All the old constellations had gone from the sky, however: that slow movement which is imperceptible in a hundred human lifetimes, had long since rearranged them in unfamiliar groupings. But the Milky Way, it seemed to me, was still the same tattered streamer of star-dust as of yore.
There is no inconsistency in this If, as we maintain, mind and matter are neither of them the actual stuff of reality, but different convenient groupings of an underlying material, then, clearly, the question whether, in regard to a given phenomenon, we are to seek a physical or a mental cause, is merely one to be decided by trial.
There is something sinister to a seaman in the very grouping of the letters which form this word, clear in its meaning, and seldom threatening in vain.
But life would be too short for such a tedious grouping. The whole science and art of Sight Recognition would at once perish; Feeling, so far as it is an art, would not long survive; intercourse would become perilous or impossible; there would be an end to all confidence, all forethought; no one would be safe in making the most simple social arrangements; in a word, civilization would relapse into barbarism.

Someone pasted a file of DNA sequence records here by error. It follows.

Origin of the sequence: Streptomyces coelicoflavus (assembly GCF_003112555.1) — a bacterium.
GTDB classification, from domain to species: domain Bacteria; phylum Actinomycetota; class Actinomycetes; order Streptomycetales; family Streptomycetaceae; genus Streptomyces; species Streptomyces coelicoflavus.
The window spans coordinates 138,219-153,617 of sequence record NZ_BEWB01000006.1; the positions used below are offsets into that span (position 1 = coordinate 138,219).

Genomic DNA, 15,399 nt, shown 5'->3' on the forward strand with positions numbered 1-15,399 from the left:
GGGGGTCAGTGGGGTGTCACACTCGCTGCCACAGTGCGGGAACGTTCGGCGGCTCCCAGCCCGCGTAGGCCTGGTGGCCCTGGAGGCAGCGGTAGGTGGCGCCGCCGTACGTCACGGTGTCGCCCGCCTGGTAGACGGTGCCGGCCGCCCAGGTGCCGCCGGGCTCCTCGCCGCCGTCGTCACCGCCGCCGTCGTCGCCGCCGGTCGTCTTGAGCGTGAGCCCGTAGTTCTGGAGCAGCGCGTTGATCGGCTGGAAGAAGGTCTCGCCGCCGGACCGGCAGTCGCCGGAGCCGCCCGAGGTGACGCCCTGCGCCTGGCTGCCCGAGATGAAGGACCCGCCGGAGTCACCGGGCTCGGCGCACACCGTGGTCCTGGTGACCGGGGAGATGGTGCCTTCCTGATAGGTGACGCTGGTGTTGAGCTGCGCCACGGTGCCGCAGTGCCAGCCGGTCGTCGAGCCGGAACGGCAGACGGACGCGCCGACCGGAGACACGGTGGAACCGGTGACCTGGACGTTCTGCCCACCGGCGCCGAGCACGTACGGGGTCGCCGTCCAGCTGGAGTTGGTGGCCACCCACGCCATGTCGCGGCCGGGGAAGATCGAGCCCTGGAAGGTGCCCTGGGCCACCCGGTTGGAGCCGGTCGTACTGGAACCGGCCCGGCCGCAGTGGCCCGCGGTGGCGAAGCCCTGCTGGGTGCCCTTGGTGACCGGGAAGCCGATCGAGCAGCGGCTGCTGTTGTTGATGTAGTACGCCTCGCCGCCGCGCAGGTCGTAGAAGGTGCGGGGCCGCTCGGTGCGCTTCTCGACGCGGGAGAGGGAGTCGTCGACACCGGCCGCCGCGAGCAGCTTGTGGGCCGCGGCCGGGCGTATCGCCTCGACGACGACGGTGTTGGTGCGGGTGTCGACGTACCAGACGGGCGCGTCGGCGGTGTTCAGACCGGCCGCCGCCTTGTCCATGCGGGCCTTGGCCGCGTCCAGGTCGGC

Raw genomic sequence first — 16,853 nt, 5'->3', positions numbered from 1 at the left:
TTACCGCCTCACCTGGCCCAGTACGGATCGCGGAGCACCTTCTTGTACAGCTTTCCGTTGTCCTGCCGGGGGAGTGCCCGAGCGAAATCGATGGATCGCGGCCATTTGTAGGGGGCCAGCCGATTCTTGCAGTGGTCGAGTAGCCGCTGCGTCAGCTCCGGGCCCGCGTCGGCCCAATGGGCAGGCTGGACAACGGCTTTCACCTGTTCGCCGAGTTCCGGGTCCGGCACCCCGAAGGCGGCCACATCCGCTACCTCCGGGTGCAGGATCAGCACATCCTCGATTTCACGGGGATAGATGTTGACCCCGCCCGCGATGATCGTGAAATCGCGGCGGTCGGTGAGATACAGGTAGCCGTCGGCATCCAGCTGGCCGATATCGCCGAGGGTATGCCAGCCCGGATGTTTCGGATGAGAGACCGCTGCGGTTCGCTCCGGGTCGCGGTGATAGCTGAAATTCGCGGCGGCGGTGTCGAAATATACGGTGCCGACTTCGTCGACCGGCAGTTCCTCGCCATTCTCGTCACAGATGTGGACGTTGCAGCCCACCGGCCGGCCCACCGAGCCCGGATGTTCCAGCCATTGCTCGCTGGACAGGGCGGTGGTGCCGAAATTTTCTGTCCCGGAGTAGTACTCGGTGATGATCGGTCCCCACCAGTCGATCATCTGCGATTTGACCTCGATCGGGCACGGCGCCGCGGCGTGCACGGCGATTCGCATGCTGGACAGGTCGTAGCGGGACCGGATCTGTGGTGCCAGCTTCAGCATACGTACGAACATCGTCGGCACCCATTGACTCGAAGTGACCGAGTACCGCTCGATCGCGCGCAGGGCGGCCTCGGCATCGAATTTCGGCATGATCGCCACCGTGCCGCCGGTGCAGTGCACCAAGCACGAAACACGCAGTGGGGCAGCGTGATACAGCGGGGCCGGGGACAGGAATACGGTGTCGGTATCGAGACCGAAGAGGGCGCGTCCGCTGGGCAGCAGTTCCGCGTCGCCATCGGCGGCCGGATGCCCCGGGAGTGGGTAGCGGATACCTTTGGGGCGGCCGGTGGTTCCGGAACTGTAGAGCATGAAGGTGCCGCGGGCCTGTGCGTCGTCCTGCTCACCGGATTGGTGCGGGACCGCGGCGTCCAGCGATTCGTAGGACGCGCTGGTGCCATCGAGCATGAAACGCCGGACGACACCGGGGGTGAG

The more he realized the absence of all personal motive in that old man- in whom there seemed to remain only the habit of passions, and in place of an intellect (grouping events and drawing conclusions) only the capacity calmly to contemplate the course of events- the more reassured he was that everything would be as it should.
The only difference is, that in the social pictures offered by what are called cities, the cancans are in the strongest light, and in the most conspicuous of the grouping, whereas in Paris they are kept in shadow, and in the background.
Incapable of grouping the past, he confused the episode of Jacky with another episode that had taken place in the days of his bachelorhood.
Dunster replied eagerly, "but the grouping of the Powers as it has existed during the last few years is on the eve of a great change.
Here the grouping formed an oriental town, with innumerable mosques and minarets; there a fallen city thrown to the earth, as it were, by some convulsion of nature.
The rocks present every variety of masses and grouping. Numerous small streams come rushing and boiling through narrow clefts and ravines: one of a considerable size issued from the face of a precipice, within twenty-five feet of its summit; and after running in nearly a horizontal line for about one hundred feet, fell, by numerous small cascades, to the rocky bank of the river.
The umbrageous shades where the interview took place--the glorious tropical vegetation around--the picturesque grouping of the mingled throng of soldiery and natives--and even the golden-hued bunch of bananas that I held in my hand at the time, and of which I occasionally partook while making the aforesaid philosophical reflections.